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Wednesday, December 2, 2009

Tutorial 3--More Junk Mail X'mas Cards

This is yet another Christmas card that I made out of junk mail that needed to be reused/recycled/upcycled.  I've continued with the idea of iris folding from tutorial 2, except that this time, I decided to tape the strips to the back of the frame instead of to the front of the card.

Another Christmas Card Made from Junk Mail (this tutorial is for the wreath on the left)

Thick paper for the card (I used 67 lb cover stock)--one large piece and one half its size
Junk Mail, magazine, used wrapping paper, or any pretty paper
Scotch tape
Color pencil
Compasses, bowl or some circular object for drawing a circle

Time Taken
1 hour

General Idea
Cut a circular shape out of the frame, like a round Christmas ornament, or a wreath.  Tape strips of junk mail to the underside of the frame in a circular fashion.

Step 1 and 2)  Same as in Tutorial 2.

Step 3)  Draw a circle on the half sheet of card stock (I will call this the frame).  Make sure the circle is centered horizontally.

Step 4)  Draw lines right through the diameter of the circle, at regular intervals.  I used compasses to space the lines so that each pair of adjacent lines formed a 30-degree angle.  You can just eyeball the position of the lines if you don't have compasses or a protractor.

Step 5)  Draw as big a circle as will fit onto the card, with the same center as the existing circle, ie you will have 2 concentric circles.  This step is done only to improve the speed at which you can tape the strips on.

Step 6)  Cut the smaller circle out.

Step 7)  Number the lines in a counterclockwise manner.  It doesn't matter where you start numbering.  Whether you number the lines in a counterclockwise manner or clockwise manner doesn't matter, just choose a direction and number them.

Step 8)   Cut 12 strips of junk mail, about 1.5" by 3".  Fold a raw edge of each strip to the wrong side.

Step 9)  Tape a folded strip so that its folded edge crosses:
the intersection of #1 and the outer circle
the intersection of #6 and the outer circle
Trim the strip so that you can see where each of the lines crosses the outer circle

Step 10)  Tape a folded strip so that its folded edge crosses:
the intersection of #12 and the outer circle AND
the intersection of #5 and the outer circle
Trim the strip so that you can see where each of the lines crosses the outer circle

Step 11)  Continue taping strips in a clockwise manner, trimming the access.  Whether your taping in a clockwise manner or counter clockwise manner does not matter, just make sure to choose one direction and stick with it.  As you are taping the last few pieces, you will need to overlap pieces so that the design is consistent.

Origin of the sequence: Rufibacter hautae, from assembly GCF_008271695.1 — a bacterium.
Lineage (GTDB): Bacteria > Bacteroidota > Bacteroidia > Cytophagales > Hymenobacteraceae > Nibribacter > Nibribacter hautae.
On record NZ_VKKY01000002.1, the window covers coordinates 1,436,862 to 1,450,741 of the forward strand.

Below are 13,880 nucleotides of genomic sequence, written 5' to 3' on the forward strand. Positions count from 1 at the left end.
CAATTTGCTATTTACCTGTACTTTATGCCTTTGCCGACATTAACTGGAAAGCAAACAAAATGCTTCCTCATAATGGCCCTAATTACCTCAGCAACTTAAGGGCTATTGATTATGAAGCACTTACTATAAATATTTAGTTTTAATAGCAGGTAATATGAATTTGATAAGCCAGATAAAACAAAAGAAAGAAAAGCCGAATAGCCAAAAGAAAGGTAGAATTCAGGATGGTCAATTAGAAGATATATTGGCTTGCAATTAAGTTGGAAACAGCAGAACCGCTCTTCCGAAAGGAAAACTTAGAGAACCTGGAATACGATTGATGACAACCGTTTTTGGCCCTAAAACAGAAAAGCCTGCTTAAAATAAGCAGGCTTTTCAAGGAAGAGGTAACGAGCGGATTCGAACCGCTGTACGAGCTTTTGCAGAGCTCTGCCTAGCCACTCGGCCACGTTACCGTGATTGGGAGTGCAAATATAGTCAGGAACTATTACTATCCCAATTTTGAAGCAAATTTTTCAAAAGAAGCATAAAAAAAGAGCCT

Step 12)  Make sure the design looks regular from the front of the frame.  Trim off any pieces that are jutting out of the edge of the frame.

Step 13)  Glue the frame to the front of the card.

Step 14)  Tie a piece of ribbon into a bow and glue it to the bottom of the wreath.

Tuesday, December 1, 2009

Tutorial 2--Junk Mail X'mas Card

Since Christmas is getting close, I thought I would make a few Christmas cards.  I loooked around at my materials, and I again see junk mail that could be reused/recycled/upcycled.  I had read about a type of origami method called iris folding, and decided to incorporate it into my Christmas card.  This card can also be used as a Christmas ornament since it has a piece of string attached to the top.

Making a Christmas Card out of Junk Mail (this tutorial is for the card on the left)
  • Thick paper for the card (I used 67 lb cover stock)--one large piece and one half its size
  • Junk Mail, unwanted magazine, used wrapping paper, or any other pretty paper
  • Scotch tape
  • Glue
  • Scissors
  • Ribbon or String
  • Color pencil
  • Compasses, bowl or some circular object for drawing a circle
  • Computer Printer for printing the template

    Time Taken

    1.5 hours

    General Idea
    The ornament portion of the card is made by overlaying strips of paper to create a 3-D look.  A piece of thick paper, with the shape of an ornament cut out of it has been glued over these overlaying strips.  This tutorial is good for understanding how iris folding works, and for looking at how your card develops from the front.  After writing this tutorial, I found some templates on the internet that I could use to make the process easier, by working on the underside of the frame, building the iris backwards.  See Tutorial 10 for free instructions on using the template.

    Step 1)  Fold the large sheet of thick paper into half.  If the paper is too large for the card, cut it to an appropriate size.  I cut mine to 6.2" by 4.5" before folding.